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February 11, 2013
Star News


Robbed while praying at church - Thieves strike as worshippers call on God

Diandra Grandison, Star Writer

Thieves are becoming more brazen and disrespectful with their misdeeds after it was recently reported that a religious institution got robbed at the height of prayer.

Sheikh Musa, head of the Central Masjid (Islamic Council of Jamaica), told THE STAR he and members of his mosque have been robbed on multiple occasions while praying.

He said: "People will come to know about our prayer. When we pray, we don't look back, we concentrate, and they would steal from us during prayer."

Musa said items ranging from cellular phones to shoes had been stolen from literally under the worshippers' noses.

Because of these brazen thefts, the council was forced to divert from common practice. "In our religion, we do not wear shoes on sacred ground, but because of the theft, we've had to build cupboards and place our shoes inside instead of outside."

He said as a precautionary measure, "whenever visitors come, we now put them in a particular location so we can see them when we pray. We also appoint amongst ourselves one person to monitor items during prayer."

But the mosque is not the only religious institution plagued by the theft.

fair share

Ann-Marie White, church secretary at the Constant Spring Church of Christ off Mannings Hill Road, said the church has seen its fair share of brazen thefts.

"We got robbed around four or five times a year. They would clean out the church office and take the electronics, even the pencil sharpener and also the folding chairs. On more than one occasion, the church's mahogany doors have been stolen, and we've been forced to replace them with plain plyboard instead," she revealed.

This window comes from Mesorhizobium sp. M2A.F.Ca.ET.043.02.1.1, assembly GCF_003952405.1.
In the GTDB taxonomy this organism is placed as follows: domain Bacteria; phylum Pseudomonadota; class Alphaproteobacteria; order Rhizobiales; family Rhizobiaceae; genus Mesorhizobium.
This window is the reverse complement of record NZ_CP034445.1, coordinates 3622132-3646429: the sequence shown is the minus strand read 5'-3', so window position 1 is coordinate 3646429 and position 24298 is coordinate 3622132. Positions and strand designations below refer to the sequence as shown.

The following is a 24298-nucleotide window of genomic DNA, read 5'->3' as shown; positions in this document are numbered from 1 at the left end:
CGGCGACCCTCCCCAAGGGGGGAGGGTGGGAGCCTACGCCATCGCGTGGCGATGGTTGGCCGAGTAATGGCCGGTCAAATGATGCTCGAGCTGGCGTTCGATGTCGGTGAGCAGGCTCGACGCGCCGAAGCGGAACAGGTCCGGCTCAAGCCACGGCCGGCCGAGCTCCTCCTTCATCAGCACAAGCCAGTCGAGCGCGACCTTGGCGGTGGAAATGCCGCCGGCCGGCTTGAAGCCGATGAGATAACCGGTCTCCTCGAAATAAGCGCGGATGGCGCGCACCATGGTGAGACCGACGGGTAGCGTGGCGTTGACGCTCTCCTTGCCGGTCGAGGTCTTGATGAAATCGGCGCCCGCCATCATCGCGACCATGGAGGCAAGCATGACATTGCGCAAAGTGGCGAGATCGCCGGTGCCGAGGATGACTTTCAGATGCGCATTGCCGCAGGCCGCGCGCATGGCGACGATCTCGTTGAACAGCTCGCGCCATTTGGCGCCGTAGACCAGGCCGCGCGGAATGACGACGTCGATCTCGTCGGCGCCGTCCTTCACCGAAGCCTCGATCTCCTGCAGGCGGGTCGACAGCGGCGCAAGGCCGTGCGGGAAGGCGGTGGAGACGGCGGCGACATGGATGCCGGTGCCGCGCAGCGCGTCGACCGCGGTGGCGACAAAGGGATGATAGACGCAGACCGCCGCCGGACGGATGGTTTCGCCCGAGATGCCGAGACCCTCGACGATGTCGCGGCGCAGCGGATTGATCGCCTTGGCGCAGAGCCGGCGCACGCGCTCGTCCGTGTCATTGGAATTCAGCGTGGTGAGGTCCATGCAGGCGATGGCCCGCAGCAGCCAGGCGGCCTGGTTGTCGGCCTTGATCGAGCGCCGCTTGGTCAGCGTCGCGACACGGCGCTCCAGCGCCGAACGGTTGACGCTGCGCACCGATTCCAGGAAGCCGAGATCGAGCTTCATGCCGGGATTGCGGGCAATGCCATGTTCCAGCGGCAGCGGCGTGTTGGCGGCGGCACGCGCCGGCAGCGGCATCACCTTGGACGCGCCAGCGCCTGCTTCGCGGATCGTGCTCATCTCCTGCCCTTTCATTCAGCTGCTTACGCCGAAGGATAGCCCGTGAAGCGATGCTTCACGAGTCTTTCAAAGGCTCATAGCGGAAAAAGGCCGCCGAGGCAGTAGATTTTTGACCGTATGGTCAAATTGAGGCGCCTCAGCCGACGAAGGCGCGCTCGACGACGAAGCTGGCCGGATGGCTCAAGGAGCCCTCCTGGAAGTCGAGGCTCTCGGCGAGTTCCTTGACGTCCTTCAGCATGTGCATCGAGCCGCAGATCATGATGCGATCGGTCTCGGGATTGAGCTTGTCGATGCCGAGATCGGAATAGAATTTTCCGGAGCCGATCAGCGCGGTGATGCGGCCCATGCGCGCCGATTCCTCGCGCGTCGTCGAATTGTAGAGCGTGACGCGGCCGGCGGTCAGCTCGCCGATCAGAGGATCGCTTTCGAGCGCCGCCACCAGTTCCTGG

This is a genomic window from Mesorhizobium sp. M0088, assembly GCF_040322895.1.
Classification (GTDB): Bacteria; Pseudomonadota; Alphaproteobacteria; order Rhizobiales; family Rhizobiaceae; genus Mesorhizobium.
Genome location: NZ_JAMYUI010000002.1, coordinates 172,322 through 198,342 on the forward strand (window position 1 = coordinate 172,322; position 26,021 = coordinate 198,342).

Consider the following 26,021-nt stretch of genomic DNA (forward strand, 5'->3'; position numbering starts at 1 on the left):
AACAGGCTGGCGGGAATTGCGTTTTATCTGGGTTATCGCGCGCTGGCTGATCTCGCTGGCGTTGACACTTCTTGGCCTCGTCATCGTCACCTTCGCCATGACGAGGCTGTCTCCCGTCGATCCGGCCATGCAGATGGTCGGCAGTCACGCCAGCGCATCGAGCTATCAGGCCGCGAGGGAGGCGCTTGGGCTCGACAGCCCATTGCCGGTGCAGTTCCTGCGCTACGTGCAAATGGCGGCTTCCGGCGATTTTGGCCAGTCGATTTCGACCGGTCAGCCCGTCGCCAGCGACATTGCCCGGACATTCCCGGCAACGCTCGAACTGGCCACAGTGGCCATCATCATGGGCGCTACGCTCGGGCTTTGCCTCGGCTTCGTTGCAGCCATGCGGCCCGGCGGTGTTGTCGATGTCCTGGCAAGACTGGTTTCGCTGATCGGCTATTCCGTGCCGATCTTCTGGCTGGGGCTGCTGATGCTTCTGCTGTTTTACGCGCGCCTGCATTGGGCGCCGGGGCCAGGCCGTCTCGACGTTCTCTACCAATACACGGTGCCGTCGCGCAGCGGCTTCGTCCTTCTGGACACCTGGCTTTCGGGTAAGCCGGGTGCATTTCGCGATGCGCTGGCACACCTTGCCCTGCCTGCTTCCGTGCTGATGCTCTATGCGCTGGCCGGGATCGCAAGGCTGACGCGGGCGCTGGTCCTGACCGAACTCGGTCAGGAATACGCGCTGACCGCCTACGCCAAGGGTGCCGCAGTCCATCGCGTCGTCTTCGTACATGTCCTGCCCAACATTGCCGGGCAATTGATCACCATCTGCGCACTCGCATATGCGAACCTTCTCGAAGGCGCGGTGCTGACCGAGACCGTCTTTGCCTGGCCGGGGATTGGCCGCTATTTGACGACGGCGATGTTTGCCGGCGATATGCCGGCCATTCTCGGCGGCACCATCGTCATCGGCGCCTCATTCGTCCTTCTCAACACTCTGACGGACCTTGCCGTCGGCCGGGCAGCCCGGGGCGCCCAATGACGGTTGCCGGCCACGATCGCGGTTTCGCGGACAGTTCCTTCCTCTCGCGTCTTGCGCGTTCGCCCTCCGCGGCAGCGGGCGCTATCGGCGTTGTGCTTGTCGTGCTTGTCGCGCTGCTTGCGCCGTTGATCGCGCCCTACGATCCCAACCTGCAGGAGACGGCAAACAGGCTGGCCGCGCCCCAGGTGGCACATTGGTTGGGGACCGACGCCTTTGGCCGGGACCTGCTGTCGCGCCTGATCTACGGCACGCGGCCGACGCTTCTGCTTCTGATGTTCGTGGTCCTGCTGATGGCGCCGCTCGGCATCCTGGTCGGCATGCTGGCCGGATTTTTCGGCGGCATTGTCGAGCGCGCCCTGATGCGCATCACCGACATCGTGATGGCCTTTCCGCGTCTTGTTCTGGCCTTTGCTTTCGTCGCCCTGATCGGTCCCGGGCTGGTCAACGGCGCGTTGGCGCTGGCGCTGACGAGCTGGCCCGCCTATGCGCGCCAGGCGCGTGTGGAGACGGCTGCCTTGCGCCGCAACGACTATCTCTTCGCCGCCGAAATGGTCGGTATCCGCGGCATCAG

She recalled an instance when the church's homework centre was robbed. "We have a homework centre with a computer room, and the thieves took out the body of the computer, leaving only the shell."

White said the church had been forced to implement an array of protective measures. "We have to pay someone $2,000 every Sunday to watch the cars. We've installed panic alarms and grilles."


Honorary Secretary at the downtown Kingston-based United Congregation of Israelites (Synagogue), Ainsley Henrique, said theft is no longer a problem there. "Years ago, items such as brass candlesticks got stolen, but we have considerate and caring neighbours so theft is not an issue for us here."

But while thieves would disregard the sanctity of other religious institutions, there appears to be some modicum of respect for those of the occult.

Professor Aba of the House of Power Society, an occult organisation based in Montego Bay, St James, said theft was not an issue there. "No one will want to steal from me, Professor Aba. If such a thing should happen, I would ensure that I make an example out of that individual. I have not implemented any preventative measures because I am sure there is no need to do so, " he said. "I am more interested in the effect of what will happen if an event like this should take place."

All the religious institutions believe the robberies were done by outsiders.

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